In the program for "Building the Wall," the names of both actors are accompanied by the usual asterisk that denotes Equity membership. So the fact that there are only two of them in this production probably helped the company adjust to the new pay scale and the fact that it now covers rehearsals as well as performances.
Also in the program, three "executive producers" receive bios for "generously supporting our world premiere of Building the Wall." Others who love the Fountain should donate whatever they can to make sure the company has the funds to support the use of even more Equity actors in future productions.
For example, in an ideal world in which funding weren't a problem, the Fountain might have revived its wonderful 2016 production of "My Mañana Comes" to run in rep or simply on alternate weeks with "Building the Wall." The former explores the lives of undocumented immigrants, while the latter speculates on their possible deaths -- but without actually representing any of them on the stage.
Meanwhile, the Fountain also received some much-needed support from Center Theatre Group that enabled a remount of "Citizen: An American Lyric" at the Douglas. It was selected to be a part of CTG's Block Party, in which three smaller productions from LA were chosen for sequential two-week runs at the midsize Douglas.
"Citizen," based on a book of poetry by Claudia Rankine, focuses on being black in a society where many whites are still uncomfortable, sometimes on almost subconscious levels, around black people. Most of its Stephen Sachs-adapted vignettes are barely sketch-length. Each of six actors plays many different roles, directed by Shirley Jo Finney. Not much of it convincingly justifies the transition from page to stage, except for an extended section in the middle that covers the racial politics of being Serena Williams. This section at least whets the appetite for an actual play about the great tennis star.
In my last column, I mentioned that none of the three productions in Block Party (all of which I saw in their earlier versions) is explicitly related to the LA area. "Citizen" largely ignores the prominent roles played by other ethnic or racial groups, not just blacks and whites, in America's general cultural stew and LA's in particular. The first of the three Block Party productions, Coeurage Theatre's revival of Philip Dawkins' "Failure: A Love Story" was remarkably Chicago-specific, in the sense that CTG's recent revivals of "Zoot Suit" and "Chavez Ravine" were LA-specific. I appreciate Block Party's recognition of other LA theaters, but shouldn't "L.A.'s Theatre Company" insist on including at least one previously-untold LA story in its 2018 Party mix?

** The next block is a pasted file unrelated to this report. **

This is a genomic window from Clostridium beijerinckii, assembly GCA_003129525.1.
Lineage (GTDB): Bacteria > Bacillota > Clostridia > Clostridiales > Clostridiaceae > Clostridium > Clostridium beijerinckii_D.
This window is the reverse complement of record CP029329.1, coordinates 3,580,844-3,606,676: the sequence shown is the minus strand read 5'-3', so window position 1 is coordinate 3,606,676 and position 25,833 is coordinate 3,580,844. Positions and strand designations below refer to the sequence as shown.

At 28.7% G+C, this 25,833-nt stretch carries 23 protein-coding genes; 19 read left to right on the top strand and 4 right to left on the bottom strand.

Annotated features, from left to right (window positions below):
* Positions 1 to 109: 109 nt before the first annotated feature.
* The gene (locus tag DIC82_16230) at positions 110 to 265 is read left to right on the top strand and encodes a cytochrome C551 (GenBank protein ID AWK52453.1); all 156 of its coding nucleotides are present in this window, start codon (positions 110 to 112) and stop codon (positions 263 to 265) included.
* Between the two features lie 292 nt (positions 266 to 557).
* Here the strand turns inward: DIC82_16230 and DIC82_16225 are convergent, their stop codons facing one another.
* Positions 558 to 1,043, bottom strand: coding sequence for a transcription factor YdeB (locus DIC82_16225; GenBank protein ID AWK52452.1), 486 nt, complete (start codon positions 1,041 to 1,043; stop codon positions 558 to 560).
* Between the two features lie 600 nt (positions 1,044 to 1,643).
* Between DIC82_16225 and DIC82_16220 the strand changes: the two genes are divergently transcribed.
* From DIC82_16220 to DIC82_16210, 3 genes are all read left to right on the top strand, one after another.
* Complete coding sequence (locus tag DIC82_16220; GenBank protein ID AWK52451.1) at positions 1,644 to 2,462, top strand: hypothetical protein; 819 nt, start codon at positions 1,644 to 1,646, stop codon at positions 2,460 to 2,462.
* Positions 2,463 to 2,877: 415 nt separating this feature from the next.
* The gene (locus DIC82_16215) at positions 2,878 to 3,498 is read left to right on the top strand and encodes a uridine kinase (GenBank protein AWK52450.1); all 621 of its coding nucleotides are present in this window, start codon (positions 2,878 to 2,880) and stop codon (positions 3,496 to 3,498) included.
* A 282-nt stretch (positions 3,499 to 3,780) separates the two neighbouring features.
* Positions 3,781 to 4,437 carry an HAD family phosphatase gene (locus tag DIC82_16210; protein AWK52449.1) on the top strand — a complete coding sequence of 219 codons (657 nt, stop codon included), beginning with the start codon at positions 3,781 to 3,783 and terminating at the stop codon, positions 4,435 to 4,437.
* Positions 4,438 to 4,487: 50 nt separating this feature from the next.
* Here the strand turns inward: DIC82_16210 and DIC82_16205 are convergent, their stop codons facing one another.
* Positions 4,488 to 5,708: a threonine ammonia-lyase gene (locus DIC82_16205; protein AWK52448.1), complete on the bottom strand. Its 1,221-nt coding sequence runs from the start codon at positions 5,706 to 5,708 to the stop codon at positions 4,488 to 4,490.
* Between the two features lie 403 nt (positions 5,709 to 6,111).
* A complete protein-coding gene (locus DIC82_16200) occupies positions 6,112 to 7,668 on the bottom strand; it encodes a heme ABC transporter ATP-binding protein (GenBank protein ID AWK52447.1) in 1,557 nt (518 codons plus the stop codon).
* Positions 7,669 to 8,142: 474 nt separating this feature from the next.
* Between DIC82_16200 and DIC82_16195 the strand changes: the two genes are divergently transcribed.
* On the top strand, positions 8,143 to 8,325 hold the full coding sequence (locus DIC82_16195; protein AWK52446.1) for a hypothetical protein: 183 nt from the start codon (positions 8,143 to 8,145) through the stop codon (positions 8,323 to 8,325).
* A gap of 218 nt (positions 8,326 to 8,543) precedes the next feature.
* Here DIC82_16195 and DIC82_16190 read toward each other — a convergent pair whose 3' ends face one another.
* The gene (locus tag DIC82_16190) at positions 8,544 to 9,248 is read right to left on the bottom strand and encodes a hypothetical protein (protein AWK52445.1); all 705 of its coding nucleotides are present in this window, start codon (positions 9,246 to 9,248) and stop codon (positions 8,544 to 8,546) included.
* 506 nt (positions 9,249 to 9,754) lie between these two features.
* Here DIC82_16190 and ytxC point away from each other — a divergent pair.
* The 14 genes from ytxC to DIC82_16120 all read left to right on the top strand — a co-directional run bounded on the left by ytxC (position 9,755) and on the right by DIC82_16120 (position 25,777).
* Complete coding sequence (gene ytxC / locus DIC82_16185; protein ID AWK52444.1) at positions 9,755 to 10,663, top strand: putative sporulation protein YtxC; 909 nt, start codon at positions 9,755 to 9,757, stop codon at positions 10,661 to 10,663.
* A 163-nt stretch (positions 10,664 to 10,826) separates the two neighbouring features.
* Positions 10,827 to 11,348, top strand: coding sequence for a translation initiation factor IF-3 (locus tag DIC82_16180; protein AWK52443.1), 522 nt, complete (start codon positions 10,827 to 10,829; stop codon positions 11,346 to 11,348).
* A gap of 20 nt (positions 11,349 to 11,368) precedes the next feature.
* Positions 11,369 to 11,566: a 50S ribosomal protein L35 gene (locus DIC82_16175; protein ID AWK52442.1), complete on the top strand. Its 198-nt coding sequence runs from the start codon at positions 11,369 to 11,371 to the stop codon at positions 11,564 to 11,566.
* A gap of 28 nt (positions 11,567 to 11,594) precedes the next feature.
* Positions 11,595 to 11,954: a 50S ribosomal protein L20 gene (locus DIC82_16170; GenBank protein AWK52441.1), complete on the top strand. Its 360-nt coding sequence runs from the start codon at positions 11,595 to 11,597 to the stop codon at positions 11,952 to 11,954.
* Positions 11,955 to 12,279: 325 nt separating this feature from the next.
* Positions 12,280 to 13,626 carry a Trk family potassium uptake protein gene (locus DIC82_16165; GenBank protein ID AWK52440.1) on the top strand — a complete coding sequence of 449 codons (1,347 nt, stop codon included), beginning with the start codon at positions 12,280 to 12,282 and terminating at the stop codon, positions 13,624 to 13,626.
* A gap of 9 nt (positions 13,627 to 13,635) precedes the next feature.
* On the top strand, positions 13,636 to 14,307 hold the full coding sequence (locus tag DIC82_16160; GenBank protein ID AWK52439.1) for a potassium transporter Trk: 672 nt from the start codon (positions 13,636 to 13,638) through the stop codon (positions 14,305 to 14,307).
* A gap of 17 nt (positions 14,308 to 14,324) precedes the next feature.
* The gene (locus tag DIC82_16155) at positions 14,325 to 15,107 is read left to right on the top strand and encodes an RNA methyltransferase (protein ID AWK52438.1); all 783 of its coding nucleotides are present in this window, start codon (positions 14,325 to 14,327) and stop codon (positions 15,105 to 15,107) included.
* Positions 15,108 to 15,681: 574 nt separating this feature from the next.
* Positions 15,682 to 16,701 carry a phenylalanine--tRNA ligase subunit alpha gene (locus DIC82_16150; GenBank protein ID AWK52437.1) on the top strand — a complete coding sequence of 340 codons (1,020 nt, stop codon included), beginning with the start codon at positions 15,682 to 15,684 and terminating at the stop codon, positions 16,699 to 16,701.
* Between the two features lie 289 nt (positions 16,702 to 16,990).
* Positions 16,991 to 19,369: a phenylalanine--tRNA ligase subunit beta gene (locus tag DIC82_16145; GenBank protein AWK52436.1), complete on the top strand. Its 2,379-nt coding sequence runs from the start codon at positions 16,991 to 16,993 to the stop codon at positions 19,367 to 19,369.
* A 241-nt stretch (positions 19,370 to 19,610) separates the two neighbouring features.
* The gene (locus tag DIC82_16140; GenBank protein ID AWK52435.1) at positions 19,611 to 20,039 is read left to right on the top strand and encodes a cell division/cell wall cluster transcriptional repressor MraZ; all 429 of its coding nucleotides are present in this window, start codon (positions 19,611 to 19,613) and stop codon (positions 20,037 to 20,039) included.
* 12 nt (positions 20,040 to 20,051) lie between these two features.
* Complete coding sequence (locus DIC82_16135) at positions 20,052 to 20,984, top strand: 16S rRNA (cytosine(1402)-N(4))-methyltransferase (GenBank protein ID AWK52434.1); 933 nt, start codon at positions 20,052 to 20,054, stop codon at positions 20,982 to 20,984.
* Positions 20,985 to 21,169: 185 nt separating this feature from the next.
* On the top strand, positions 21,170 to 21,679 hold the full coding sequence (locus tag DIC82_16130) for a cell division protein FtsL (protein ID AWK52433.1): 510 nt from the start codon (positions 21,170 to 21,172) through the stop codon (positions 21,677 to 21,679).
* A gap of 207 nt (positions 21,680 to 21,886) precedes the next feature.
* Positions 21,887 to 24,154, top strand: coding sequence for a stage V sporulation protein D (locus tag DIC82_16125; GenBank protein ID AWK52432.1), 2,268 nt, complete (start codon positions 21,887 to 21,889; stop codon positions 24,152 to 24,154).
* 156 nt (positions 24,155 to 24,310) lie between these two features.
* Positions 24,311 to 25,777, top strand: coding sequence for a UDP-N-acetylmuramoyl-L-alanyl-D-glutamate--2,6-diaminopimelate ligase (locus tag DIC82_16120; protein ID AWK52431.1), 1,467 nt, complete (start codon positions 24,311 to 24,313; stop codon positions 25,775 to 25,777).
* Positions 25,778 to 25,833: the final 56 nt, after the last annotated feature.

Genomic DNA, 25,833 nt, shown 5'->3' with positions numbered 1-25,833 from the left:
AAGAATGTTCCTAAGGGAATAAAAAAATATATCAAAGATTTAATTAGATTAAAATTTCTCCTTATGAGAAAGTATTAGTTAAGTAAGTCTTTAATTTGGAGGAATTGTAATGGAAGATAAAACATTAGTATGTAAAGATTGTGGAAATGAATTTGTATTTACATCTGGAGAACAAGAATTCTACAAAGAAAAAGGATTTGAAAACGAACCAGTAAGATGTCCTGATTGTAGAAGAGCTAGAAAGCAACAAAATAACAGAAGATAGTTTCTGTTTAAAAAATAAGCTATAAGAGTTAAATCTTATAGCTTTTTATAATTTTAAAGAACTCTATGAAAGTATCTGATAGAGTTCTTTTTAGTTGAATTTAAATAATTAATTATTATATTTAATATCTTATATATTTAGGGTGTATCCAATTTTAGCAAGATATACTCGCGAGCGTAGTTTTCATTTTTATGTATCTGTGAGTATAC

"The Bodyguard," now at the Pantages Theatre, is an LA story, with scenes set in an LA mansion, at the Mayan, at an Oscar ceremony. But it certainly isn't "previously-untold." It's based on the 1992 movie starring Whitney Houston as a pop diva and Kevin Costner in the title role. Deborah Cox now has Houston's role, but the stage musical still uses Houston's songbook - including a few numbers she sang in the movie. Such star turns produce a few moments of glitzy fun, but the thriller side of the script isn't very thrilling.
Scene from "The Bodyguard."
The real action at the Pantages this week was on the sidewalk, where long lines turned out Sunday for the first general sales of "Hamilton" tickets. Performances begin in mid-August. Don't worry - I won't expect "Hamilton" to include any scenes set in LA.
In the meantime, anyone looking for a classic musical fix has two excellent options. La Mirada Theatre's "West Side Story" staged by Richard Israel, has an exceptional Maria (Ashley Marie) and Tony (Eddie Egan). Fiasco Theater's "Into the Woods," directed by Noah Brody and Ben Steinfeld at CTG's Ahmanson Theatre, offers refreshingly distinctive orchestrations and musical direction plus a winning ensemble.
The 'uncanny' 'originalist'
While "Building the Wall" wins points for being provocative, another play with some relevance to today's political climate tries to mediate, if not to unite. In John Strand's "The Originalist," at Pasadena Playhouse, Justice Antonin Scalia hires a liberal African-American woman as a law clerk, more or less to provide him with a sparring partner. Edward Gero's impersonation of Scalia is uncanny, but the woman's role feels like a playwright's pawn contrived to create artificial tension resolved by artificial amity.
While "Building the Wall" makes the most of its constraining two-actor format, set slightly in the future, Thomas Gibbons' "Uncanny Valley" at International City Theatre in Long Beach feels somewhat too constrained by a two-actor format, in a story that's set decades in the future. In this case, one of the two characters is a (male) robot, and the other is an older woman who has been training him to take his eventual place as the repository of a dying old man's genetic information. It's a fascinating set-up, but it feels unfinished because three or even four characters who appear to be important in the narrative are simply talked about instead of seen.